So: you’re starting a podcast. Sure, there are already 750,000 of them out there, but yours is going to be 750,001. You choose a subject area. Rope in a friend. Give it a catchy name. You say you’ll give it a year to see if it takes off, because you read that commitment is key.
After a year of regularly released episodes about house cats who ride in golf carts on the world's finest public courses, you’ll surely have a large enough audience to start attracting big-name advertisers, right? You’ll be able to quit your day job and go on tour to promote Birdie Watching with a series of live tapings.
Not so fast, audio enthusiasts. The odds of you making any money off this side hustle are slim to none.
Jack Rhysider, who writes about the podcast industry at Lime Link, estimates that 99 per cent of all podcasts make $0.
It’s grim, but not out of touch with reality.
“If you were to make a podcast with the intention of making money, the chances of you just getting past [seven] episodes is slim alone, because you see how hard it is and how you aren’t getting out of it what you expected,” Rhysider writes. “So to break through all that and to make a show that makes money, is just very rare.”
It’s true that most of the 2,000-3,000 new shows that lunch each month, according to hosting service Blubrry, “podfade” or quietly shut down after a while. It usually happens before a show gets any advertisers at all.
Why doesn’t the cash start to flow sooner rather than later if podcasting is so popular?
The podcast advertising industry doesn’t work in your favour
There’s still a high threshold for companies to want to work with independent podcasters and pay top dollar for to do so. Rhysider explains that podcasts can typically charge between $30 and $45 per 1,000 downloads they get per episode, which is called a CPM rate.
Only 7.1 per cent of podcasts get 5,000 downloads per episode, according to hosting service Libsyn. “So if your show was getting 5,000 downloads per episode, and you charged $30 CPM, you’d make $150 for that ad,” Rhysider writes.
Making $150 a pop isn’t a bad start, but it’s probably not enough to cover much more than the bare-bones costs of making your show.
Andreessen Horowitz did some scratch maths for the top 1 per cent of podcasts, meaning those having at least 35,000 downloads per episode. With a higher CPM of $37-60 (to reflect their size and clout), selling two ads per episode, a podcast could make $6,000 per episode.
If a podcast earning that much per episode put out 52 episodes per year and sold out its ad slots, it could make more than $295,000. But that’s a best case scenario. That same Andreessen Horowitz report on the podcasting advertising ecosystem explains that revenue for podcasts gets a fraction of overall ad spending (in the U.S.), monetising a single penny per listener hour. In comparison, an hour of traditional radio generates 16 cents in revenue.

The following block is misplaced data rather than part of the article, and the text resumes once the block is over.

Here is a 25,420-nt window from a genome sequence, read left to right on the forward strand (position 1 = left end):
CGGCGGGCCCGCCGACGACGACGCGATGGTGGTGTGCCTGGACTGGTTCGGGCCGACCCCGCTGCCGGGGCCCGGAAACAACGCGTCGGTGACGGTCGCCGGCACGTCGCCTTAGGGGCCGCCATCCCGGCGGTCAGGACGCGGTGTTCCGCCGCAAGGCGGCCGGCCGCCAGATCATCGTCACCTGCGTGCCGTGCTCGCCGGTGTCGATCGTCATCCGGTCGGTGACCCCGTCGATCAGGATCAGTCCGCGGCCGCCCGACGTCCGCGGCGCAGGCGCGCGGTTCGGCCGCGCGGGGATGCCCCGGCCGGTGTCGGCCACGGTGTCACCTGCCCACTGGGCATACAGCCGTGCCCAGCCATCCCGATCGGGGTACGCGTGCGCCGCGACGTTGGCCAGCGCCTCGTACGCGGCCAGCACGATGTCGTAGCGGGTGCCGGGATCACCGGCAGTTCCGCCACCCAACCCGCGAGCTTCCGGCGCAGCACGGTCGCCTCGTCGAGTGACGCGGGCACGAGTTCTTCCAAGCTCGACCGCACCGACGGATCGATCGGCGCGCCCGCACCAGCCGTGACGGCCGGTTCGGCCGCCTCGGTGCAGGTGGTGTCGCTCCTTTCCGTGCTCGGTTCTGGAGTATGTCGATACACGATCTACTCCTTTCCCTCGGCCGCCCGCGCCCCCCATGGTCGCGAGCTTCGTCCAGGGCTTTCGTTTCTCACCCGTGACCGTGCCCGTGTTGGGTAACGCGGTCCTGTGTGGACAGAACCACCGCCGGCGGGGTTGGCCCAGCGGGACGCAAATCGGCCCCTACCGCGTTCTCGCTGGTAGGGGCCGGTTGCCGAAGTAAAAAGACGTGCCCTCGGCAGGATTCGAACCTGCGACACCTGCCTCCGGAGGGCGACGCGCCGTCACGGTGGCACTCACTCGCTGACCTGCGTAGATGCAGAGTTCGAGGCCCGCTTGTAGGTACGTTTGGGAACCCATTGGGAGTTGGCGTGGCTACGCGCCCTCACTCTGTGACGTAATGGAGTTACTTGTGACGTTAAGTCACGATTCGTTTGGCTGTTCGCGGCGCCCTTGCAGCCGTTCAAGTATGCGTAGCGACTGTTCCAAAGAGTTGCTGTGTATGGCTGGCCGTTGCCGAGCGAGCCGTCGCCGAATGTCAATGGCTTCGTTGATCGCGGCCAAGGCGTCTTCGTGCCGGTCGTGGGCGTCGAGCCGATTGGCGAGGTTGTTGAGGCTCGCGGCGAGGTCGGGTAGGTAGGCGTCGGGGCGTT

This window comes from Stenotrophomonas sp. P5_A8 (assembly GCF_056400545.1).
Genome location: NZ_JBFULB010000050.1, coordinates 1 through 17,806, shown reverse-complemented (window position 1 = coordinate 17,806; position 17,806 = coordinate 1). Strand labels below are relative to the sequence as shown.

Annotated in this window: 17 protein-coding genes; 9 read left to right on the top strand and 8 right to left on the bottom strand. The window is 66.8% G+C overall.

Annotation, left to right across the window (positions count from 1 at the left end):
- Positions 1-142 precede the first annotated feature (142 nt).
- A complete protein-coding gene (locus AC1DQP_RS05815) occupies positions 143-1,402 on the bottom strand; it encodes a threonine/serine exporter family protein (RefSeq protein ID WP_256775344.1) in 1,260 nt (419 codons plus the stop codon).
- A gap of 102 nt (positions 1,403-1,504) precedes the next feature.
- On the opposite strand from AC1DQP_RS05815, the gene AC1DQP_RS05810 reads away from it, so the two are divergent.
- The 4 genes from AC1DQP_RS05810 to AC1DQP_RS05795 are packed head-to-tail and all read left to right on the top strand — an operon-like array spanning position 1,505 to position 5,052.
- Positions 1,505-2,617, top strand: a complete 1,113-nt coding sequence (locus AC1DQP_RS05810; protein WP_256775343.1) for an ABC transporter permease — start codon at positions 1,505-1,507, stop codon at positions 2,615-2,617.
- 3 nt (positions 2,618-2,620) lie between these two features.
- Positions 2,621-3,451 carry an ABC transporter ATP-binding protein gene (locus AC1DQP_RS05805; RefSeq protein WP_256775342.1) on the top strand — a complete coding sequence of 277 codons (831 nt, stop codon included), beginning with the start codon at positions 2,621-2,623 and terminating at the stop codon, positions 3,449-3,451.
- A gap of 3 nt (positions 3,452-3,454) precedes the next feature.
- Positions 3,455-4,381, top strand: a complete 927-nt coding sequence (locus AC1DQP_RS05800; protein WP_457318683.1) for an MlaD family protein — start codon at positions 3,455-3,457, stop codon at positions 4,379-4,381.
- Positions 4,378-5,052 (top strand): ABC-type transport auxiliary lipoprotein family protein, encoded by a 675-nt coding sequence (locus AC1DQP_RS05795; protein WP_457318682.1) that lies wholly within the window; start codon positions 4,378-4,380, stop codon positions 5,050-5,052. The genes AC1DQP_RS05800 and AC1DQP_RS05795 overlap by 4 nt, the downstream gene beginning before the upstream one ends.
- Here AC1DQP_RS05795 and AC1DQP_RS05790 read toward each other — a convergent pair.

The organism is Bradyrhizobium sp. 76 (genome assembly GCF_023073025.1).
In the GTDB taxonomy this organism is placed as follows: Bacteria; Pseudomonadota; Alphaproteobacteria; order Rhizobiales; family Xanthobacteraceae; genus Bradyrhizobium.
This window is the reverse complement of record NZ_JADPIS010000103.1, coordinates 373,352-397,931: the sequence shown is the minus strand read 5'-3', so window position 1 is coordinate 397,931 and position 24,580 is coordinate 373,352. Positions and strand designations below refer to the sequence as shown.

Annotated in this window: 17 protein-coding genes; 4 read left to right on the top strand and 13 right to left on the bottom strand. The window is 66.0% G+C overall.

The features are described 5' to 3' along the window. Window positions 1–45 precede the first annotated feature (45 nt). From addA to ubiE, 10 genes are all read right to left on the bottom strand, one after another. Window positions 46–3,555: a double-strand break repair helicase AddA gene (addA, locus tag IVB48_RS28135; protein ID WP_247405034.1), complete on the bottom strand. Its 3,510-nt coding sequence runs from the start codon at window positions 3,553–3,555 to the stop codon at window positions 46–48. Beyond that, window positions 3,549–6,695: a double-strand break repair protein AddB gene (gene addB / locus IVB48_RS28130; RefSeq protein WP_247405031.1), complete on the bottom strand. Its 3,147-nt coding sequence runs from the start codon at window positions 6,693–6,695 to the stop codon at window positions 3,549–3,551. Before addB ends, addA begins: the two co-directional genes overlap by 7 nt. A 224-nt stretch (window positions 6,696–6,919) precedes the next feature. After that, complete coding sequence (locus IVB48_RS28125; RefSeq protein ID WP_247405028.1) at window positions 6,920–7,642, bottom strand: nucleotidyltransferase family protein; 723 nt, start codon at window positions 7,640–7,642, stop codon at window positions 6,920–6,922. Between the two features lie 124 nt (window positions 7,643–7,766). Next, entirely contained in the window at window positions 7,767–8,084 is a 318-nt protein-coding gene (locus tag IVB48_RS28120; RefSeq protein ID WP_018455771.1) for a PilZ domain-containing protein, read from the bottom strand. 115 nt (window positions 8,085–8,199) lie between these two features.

Money is terrible motivation to start a podcast
Unless you’re a part of a notable podcasting network, it’s on you as a creator to liaise with potential advertising clients. And unless your numbers are impressive or you have a specific, coveted audience niche (like cats in golf carts), companies that do advertise on podcasts aren’t likely to want to deal with the details of buying ads from you.
And while there are other revenue models out there, none of them are a quick fix. Rhysider notes that there are more than 9,700 podcast creators on creative fundraising platform Patreon, and estimates that 55 per cent of them make less than $45 per month.
The antidote, then, is to reframe why your podcast exists in the first place, or why you want to spend time making it. There’s nothing wrong with doing a hobby as a hobby, and in our hustle-centric world, it’s refreshing to partake in a hobby without worrying about how it’s going to pay any of your bills.
Creating a podcast can be fulfilling beyond hoping you’ll make a hit show that will let you quit your day job. You can research subjects that interest you and share that knowledge. You can challenge yourself to stay current on industry news (which is what continues to keep me motivated after more than five years of podcasting). You can solve a mystery or two. You can make people laugh. Or just make yourself laugh!
But if you’re waiting for payday, it’s time to look somewhere else.